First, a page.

Internal Family Systems. Works with our different “parts”. We are not just one individual but consist of many different parts whose function it is to keep us safe. None of our parts is bad. As we begin to understand what role each one plays and get to know each part by talking to them with the help of an IFS therapist, the parts can be unburdened and free to no longer take on the job of keeping us safe. We will heal up as each of our parts is integrated into us as the regulated adult and they feel safe to let go and take on another role which is more beneficial for us.
Emotional Freedom Technique. I find this very effective. They offer a wide range of guided meditations to assist with anxiety, and depression, motivation to exercise, how to release negative energy picked up from someone, the “I am enough” series and so many more. Whilst you tap on the points you listen to the meditation which helps me to stay in the moment instead of my mind wandering. EFT is acupressure as opposed to acupuncture.
This is my personal favourite self-care practice when I’m feeling overwhelmed or have been triggered. Self-soothing effectively changes the brain waves to the state just before sleep at which point the trauma memories encoded in the cells of our bodies can be released. I find it so gentle and the soothing touch helped me to start the process of learning to love myself – something that is very foreign for those of us who have never even thought of loving ourselves, either because we were taught that it’s selfish or just cannot fathom how to do that. Until we understand that we need to give ourselves the love we so generously give others so that we no longer need external validation, we will continue to give to those who in the case of abusive relationships, don’t appreciate it nor return the love we give. There are Havening meditations on YouTube, or you can just soothe yourself without the meditation.
Self-administered Bi-Lateral Stimulation. When you are feeling emotionally dysregulated, any rhythmic left-right pattern can activate the process of Bi-Lateral Stimulation. It encourages communication between the right and left hemispheres of the brain, which helps regulate the nervous system by increasing relaxation and decreasing distress. So simple to do – cross arms over shoulders and tap alternately in a rhythmic right/left pattern. When you’re feeling distressed or anxious this simple exercise really helps.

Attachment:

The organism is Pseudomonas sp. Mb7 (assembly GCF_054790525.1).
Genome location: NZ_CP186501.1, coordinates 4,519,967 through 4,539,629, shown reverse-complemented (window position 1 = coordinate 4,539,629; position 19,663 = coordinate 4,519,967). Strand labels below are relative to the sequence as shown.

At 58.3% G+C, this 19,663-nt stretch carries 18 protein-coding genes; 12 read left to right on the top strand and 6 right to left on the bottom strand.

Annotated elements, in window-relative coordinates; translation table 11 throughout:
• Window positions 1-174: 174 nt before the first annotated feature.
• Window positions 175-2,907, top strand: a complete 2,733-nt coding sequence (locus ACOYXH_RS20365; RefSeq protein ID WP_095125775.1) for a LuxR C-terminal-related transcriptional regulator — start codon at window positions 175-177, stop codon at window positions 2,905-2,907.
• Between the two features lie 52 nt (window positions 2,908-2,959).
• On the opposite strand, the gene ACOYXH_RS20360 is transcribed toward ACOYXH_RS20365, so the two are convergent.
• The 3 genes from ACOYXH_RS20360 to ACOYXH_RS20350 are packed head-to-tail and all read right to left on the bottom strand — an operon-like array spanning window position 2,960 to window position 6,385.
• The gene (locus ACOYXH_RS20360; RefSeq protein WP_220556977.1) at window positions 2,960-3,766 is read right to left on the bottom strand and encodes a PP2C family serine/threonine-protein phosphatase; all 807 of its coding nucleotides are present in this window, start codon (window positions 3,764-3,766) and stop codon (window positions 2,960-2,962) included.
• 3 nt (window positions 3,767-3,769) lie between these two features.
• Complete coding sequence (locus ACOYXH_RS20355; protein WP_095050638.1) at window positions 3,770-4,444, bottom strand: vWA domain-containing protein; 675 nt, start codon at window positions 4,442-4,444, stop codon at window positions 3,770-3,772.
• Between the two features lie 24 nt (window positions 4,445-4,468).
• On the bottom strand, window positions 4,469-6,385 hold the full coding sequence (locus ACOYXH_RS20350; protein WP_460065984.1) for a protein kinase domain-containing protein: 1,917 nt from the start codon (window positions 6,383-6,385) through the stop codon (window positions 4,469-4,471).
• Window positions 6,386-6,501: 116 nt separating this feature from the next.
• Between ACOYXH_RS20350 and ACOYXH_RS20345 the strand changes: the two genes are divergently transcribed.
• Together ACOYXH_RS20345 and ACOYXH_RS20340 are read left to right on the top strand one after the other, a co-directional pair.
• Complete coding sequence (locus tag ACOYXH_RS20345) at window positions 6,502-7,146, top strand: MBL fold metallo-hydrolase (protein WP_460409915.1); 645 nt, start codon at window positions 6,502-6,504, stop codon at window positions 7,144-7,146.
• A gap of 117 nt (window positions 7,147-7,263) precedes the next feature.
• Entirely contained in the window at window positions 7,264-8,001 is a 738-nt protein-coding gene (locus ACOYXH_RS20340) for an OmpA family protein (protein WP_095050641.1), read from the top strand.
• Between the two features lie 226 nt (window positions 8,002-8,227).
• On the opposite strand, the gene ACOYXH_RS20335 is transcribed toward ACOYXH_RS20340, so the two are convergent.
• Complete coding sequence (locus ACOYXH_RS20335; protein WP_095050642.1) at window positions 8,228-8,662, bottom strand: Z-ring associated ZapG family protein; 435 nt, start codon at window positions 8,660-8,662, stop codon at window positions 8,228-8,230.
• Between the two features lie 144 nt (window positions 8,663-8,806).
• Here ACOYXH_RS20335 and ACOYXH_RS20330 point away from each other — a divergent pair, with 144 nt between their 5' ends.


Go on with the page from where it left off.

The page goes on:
HELPING OTHERS TO HEAL
I believe that whatever abuse, trauma, pain, difficulties, or losses we experience in life, happened so that we can help others who are going through that same experience. We should, I believe, use what we learnt from our experience/s to help others. Narcissistic abuse, for example, is so insidious that you may not know you’re in a toxic relationship until it’s too late. They stole your joy, killed your spirit, and destroyed the essence of who you are. This form of abuse includes psychological, emotional, verbal, sexual, financial, spiritual, and physical abuse, and no one understands how devastating and painful it is unless they too have been in narcissistic relationships. Once we have healed (or are even part way on our healing journey) we need to help others. To educate them, open their eyes to the reality of their situation, and help them to accept that the person will not change. Guide them as to how to take back control of their lives by taking responsibility for their happiness. WE HEAL AS WE HELP OTHERS TO HEAL so it’s very beneficial for both parties.
DOING WHAT YOU LOVE!
Turn your passion into a career if possible. There’s nothing better than getting out of bed every day inspired by the work you do. Coaching is so fulfilling for me and includes both things I wanted to study – teaching and psychology – a better understanding of how our brains function. I look forward to every day as I have an opportunity to speak into people’s lives and use my expertise to help them to recover from the trauma of abuse. Watching victims of abuse take back their power and become the gifted, unique, talented, and intelligent people they were purposed to be is the most rewarding thing for me. I truly love what I do.
Focus on yourself and prioritise your needs. Rediscover who you are and what your unique identity is as a person. What is it that you are passionate about? What did you previously love to do?
Kindness and compassion are incredible gifts we have and must give – first to ourselves and then to others. Sharing our life experiences with friends and listening to them without comment – just listening to understand from their perspective so that they feel deeply heard – is such a blessing for both parties.
“Being listened to is so close to being loved one can hardly tell the difference.” ~ Anon
Smiling at someone who looks like they’re having a bad day, and any random act of kindness lifts both your spirit and the spirit of the one to whom you are extending kindness. Breathe in the glad air and feel the peace, serenity, and freedom that is now yours to enjoy.
Allow yourself to be happy. Live in the present, not in regret of the past or in fear of the future. Given time you will be able to look back and view the abuse you suffered as a gift. It forces us to do the work such that we learn, grow, address, and heal our character traits that allowed the abuse, and eventually, we will be able to live life authentically.
THIS IS YOUR TIME…..